Tuesday, May 29th, 2007
Internet Explorer 7.0 came out October 2006, and web developers around the world panicked. Many sites had relied on CSS hacks to make Internet Explorer 6 fall into line, but with Internet Explorer 7’s not-quite-exhaustive fixes for some of the bugs which made the hacks possible and some of the bugs the hacks were used to fix, many of those sites ended up breaking in the new version. Web developers had to scramble to get the sites patched up, and it was a frustrating experience for many.
Fortunately, the Internet Explorer development team at Microsoft has learned from this experience. Starting with the next version, currently codenamed IE.next, it should be up to the web developers to opt into the new improved standards support which is responsible for breaking previous hacks. For websites which haven’t opted in, IE.next will (for the most part, at least) try to display the site just like IE 7 did. Microsoft hasn’t yet finalized the details on exactly how web developers would opt in (probably through some kind of special HTML comment), but that isn’t what this article is about. This article is about preparing your current site to minimize the chances of breaking when the next version of Internet Explorer is released.
There is really only one big issue to cover. By default, IE.next should treat your webpage exactly as IE 7 does now: current CSS bugs will still exist, current CSS hacks will still work, etc. The only difference might be Internet Explorer’s version number. But that’s exactly where trouble might occur. If you use version-specific conditional comments like many people do, then pay attention.
Let’s say your site currently requires some CSS hacks for IE 7, and you include a special stylesheet using a conditional comment with the
[if IE 7] condition. IE.next (which might end up being IE 8) wouldn’t get the IE 7 stylesheet, would it? The IE development team might end up deciding to make some special exceptions for this, but for the moment we’ll have to assume that this could cause some problems. Since IE.next would have the same bugs as IE 7, it would require the same CSS hacks IE 7 does. But if you use the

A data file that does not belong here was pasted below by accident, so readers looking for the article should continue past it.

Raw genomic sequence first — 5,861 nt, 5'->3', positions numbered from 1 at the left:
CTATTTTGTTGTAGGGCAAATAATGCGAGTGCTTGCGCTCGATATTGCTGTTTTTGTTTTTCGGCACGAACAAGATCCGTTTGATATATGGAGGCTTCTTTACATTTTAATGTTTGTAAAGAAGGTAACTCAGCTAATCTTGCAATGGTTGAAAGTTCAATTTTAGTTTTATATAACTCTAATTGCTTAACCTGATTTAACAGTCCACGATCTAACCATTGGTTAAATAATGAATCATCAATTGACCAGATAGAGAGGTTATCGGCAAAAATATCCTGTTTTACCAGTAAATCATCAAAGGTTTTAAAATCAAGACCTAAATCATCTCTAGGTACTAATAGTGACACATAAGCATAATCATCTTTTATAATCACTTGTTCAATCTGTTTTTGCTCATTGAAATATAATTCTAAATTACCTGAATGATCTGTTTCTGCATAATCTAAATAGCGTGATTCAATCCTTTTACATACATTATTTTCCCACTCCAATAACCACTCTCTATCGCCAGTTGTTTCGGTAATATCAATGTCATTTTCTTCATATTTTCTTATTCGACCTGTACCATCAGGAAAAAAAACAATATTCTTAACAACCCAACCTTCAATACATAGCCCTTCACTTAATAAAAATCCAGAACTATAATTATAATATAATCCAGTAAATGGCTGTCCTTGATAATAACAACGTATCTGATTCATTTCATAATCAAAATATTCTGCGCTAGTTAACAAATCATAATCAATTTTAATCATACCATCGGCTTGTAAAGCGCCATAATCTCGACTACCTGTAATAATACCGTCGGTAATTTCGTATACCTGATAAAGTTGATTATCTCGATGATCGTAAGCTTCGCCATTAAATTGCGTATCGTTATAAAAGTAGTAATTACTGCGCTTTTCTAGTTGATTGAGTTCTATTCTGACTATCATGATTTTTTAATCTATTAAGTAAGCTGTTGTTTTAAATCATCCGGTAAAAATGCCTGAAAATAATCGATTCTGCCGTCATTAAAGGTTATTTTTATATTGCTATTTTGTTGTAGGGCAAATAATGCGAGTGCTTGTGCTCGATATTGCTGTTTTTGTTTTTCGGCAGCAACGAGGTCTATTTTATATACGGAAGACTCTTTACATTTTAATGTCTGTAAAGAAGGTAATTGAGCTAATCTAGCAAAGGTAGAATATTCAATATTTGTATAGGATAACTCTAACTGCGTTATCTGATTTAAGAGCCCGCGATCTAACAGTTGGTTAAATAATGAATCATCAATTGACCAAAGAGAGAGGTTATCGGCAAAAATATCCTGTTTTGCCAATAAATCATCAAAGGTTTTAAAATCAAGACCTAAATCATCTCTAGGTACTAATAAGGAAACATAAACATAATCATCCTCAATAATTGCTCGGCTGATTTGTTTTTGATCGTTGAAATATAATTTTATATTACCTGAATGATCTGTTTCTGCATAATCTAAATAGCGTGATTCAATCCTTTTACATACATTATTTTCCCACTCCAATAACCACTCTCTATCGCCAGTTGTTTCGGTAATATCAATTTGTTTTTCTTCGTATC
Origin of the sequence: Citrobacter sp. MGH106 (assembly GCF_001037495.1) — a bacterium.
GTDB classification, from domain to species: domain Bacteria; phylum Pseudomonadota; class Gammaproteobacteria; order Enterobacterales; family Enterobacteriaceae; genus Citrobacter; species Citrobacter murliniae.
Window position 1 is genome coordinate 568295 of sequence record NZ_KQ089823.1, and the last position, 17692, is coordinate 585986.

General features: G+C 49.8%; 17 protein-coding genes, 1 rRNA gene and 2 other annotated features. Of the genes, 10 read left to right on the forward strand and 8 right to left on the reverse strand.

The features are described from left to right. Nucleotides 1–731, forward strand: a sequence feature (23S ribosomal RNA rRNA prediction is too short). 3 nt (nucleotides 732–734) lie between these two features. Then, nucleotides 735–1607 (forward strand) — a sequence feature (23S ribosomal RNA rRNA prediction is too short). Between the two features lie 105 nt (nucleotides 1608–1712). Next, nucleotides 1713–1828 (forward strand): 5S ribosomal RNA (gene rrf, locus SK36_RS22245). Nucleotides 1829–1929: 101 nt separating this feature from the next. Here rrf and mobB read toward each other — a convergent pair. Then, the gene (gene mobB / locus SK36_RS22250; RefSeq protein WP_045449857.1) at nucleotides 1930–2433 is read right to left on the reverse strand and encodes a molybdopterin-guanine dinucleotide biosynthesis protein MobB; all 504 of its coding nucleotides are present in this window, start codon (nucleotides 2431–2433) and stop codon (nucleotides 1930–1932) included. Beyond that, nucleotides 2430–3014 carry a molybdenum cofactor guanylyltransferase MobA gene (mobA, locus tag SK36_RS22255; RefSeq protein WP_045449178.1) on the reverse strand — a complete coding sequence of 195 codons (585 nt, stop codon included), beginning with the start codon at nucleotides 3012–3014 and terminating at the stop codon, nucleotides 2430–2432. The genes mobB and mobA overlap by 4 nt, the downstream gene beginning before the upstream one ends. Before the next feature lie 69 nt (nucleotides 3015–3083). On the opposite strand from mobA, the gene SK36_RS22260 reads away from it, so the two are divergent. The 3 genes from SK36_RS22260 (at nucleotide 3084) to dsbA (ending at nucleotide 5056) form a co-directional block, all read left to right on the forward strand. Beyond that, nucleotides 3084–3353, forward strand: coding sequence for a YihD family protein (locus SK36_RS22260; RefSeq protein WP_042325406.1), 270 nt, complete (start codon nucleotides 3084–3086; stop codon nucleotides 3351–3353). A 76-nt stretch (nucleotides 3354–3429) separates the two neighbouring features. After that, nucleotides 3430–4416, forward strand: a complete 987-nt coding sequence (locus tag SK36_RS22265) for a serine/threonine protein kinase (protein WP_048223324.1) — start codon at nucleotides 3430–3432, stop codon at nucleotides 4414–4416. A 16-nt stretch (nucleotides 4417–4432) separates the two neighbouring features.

[if IE 7] or
[if lte IE 7] condition, IE.next wouldn’t receive those hacks and would make casserole out of your site.
The solution is easy: For any conditional comment that specifically selects IE 7, you should also include all future versions. Here are the changes you’ll need to make:
[if IE 7]→
[if gte IE 7]
[if lte IE 7]→
[if lt IE 8]→
[if gt IE 7]→ Unless you’re already aware of the IE.next changes and are opting in for the new standards support, you should never use this condition. Just get rid of the conditional comment and its contents.
Keep in mind that if you deliberately opt in for the new standards support, then you may very well want to separate IE 7 from future versions. The above conversions are just for sites that are already made or will be made before we can reasonably consider opting in.
There’s a possibility that future versions of IE will pretend to be IE 7 for the conditional comments when you haven’t opted in, but the above conversions are still safe to make in that case.
If you do this, and if Microsoft implements the opt-in system into IE.next as they have described, then your site has a very good chance of working in future versions of Internet Explorer without requiring any additional changes. There are, however, no guarantees, and it’s still important to check the site in the new version of IE once it’s released, which will probably be in late 2008 or early 2009.